Chil­dren at the Grace and Hope Orphanage attach them­selves to Dennis Miller’s arms, hands, legs, before he can set foot in their quaint one-​​building com­pound on the out­skirts of Kumasi, a city in southern cen­tral Ghana’s Ashanti region.

I get out of the taxi and the kids see me and come run­ning down a path screaming, ‘Uncle Bobo, Uncle Bobo,’ ” says Miller, a pro­fessor of music at North­eastern Uni­ver­sity. “Bobo” means, “Born on a Tuesday” in the Fante tra­di­tion. Fante are an ethnic group in the south­western coastal region of Ghana.

Six of them have my hands and six of them have my feet,” he says. “It’s amazing.”

Miller arrived in Kumasi, on the campus of Kwame Nkmurah Uni­ver­sity of Sci­ence and Tech­nology, in late December, after being granted a semester-​​long sab­bat­ical. He helps orphans between the ages of 5 and 15 with their reading and math skills.

He keeps smiles on their faces by taking them on field trips and recording their after-​​school play on video.

I’ve seen the light and my path is clear,” Miller writes in a Feb. 4 blog entry. “The Grace and Hope Orphanage is the reason I’ve come to Ghana.”

The chil­dren live on a grassy patch of land just a few hun­dred yards from the school and they don’t have access to elec­tricity. But they fre­quently erupt in spon­ta­neous song. Miller cap­tures that on video, too.

My ini­tial moti­va­tion for the trip was and remains com­mu­nity ser­vice,” Miller adds over the phone from the West African country. “Vol­un­teering with kids is some­thing I enjoy immensely.”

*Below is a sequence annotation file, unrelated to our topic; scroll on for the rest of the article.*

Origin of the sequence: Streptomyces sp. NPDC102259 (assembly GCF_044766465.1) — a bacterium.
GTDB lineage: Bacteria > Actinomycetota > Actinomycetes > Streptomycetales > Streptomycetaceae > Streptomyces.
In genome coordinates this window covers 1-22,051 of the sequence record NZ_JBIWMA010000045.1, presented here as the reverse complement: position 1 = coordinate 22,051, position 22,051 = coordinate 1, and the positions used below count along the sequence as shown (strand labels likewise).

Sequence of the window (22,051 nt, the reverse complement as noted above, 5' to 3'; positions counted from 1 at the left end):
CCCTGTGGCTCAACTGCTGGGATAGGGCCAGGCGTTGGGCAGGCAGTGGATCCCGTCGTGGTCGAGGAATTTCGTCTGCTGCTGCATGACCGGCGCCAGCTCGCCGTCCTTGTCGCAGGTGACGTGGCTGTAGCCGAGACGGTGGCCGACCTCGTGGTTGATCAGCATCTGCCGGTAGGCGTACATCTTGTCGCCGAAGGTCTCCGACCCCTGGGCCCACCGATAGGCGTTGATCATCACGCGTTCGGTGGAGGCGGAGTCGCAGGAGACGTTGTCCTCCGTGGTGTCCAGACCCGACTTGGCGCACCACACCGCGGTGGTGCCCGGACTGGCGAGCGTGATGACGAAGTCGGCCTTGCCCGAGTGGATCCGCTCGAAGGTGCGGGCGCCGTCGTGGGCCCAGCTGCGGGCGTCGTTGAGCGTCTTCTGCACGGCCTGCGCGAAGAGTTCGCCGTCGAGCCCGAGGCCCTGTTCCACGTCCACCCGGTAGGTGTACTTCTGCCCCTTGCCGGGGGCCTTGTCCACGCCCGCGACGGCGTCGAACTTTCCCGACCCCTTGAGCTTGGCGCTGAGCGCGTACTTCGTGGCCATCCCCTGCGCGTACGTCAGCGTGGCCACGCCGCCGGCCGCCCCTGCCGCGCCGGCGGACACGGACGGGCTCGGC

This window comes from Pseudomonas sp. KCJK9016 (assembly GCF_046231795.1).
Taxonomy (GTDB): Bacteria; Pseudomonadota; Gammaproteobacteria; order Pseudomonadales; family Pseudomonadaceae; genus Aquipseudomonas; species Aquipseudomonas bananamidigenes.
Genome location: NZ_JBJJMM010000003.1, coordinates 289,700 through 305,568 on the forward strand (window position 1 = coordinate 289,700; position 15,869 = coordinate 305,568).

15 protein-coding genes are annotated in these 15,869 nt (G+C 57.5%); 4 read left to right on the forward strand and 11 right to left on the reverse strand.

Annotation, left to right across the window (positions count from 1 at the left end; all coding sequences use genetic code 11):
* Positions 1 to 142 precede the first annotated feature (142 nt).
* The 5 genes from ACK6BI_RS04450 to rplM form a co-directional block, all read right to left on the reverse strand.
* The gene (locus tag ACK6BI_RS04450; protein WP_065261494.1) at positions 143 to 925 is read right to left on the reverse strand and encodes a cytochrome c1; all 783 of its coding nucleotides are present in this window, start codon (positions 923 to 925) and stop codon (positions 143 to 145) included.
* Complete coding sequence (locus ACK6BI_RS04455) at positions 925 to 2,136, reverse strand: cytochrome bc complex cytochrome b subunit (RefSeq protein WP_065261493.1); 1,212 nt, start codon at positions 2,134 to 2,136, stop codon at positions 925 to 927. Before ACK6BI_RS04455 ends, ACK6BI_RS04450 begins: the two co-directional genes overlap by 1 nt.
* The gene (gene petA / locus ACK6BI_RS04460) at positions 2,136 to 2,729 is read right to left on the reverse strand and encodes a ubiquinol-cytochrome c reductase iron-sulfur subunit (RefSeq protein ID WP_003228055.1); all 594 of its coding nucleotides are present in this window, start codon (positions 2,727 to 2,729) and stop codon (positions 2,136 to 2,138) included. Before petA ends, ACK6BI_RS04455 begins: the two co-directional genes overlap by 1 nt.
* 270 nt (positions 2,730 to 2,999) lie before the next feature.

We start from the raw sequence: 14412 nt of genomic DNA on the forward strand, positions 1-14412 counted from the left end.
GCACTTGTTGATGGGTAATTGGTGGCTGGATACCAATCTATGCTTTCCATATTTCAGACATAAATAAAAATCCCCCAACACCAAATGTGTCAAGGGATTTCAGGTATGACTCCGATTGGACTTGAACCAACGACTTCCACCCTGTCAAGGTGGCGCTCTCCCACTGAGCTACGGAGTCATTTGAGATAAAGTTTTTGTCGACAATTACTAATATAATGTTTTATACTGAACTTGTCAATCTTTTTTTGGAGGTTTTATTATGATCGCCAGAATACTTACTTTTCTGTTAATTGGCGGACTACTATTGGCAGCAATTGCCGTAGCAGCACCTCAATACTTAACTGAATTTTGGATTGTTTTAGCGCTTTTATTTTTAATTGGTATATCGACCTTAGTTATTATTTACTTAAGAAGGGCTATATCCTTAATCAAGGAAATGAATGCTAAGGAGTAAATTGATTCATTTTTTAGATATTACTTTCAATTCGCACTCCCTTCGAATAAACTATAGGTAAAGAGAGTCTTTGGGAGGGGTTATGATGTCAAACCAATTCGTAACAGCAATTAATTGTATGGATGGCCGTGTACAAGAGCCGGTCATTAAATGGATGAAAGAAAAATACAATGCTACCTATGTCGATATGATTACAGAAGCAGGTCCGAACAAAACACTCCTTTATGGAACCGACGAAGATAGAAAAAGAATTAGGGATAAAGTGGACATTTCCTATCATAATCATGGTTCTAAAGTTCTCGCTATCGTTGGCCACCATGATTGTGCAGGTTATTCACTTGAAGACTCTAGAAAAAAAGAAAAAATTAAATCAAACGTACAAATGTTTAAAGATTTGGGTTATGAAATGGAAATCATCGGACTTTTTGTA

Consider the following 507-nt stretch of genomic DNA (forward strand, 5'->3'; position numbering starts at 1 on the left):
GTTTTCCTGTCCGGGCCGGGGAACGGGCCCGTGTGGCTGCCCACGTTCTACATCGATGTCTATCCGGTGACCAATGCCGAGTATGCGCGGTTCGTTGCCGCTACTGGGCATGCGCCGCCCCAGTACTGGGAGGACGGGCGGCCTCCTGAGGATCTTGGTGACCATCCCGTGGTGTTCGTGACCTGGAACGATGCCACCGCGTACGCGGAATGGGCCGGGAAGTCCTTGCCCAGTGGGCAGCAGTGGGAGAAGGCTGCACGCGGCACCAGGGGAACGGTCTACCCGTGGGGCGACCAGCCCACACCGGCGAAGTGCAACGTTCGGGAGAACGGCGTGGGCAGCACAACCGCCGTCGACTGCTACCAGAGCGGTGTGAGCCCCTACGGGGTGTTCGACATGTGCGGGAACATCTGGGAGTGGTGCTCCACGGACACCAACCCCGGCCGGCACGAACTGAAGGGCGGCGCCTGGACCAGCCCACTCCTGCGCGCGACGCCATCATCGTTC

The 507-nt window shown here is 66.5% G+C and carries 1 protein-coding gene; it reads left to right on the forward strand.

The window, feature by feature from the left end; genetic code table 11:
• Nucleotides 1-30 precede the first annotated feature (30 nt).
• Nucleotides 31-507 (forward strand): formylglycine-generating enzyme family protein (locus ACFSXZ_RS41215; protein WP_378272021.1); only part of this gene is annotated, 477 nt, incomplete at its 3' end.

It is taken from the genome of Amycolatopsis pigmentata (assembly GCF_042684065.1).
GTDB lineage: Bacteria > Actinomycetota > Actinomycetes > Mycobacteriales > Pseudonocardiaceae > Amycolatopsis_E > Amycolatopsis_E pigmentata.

But he doesn’t restrict his pas­sion for vol­un­teer work to helping children.

Miller also teaches a course on dig­ital media pro­duc­tion to roughly 100 pub­lishing and com­mu­ni­ca­tions design stu­dents at the uni­ver­sity. He out­fitted class­rooms with donated com­puters and dig­ital audio pro­grams and hopes to show his pupils a thing or two about scoring films and ana­lyzing abstract art — a con­cept that many of his stu­dents could not comprehend.

I showed them a five-​​minute abstract ani­ma­tion and they wanted to know what the artist wanted them to think,” he explains. “I said, ‘the artist doesn’t want you to think any­thing. It’s what you want to think.’ ”

He’s had a dif­fi­cult time adjusting to the cul­tural nuances of Ghana — it’s frowned upon, for example, to show someone the bottom of your shoe — as well as to the living con­di­tions. Water and elec­tricity are scarce, says Miller, and get­ting around the city can be hazardous.

It’s a struggle when it’s so hot that all you want to do is jump in the shower, but there’s no water,” he says, “or when you’re stuck in traffic behind an 18-​​wheeler spewing diesel fuel and you’re sur­rounded by grass fires.”

But the moment one of the orphanage’s young­sters lights up the room with a smile, or a stranger invites him into her home, or a crack of thunder sends shivers down his spine, Miller real­izes that it’s worth the struggle.

I’m glad to be here,” he says. “I’m here because I can’t expe­ri­ence this any­where else. It’s Africa.”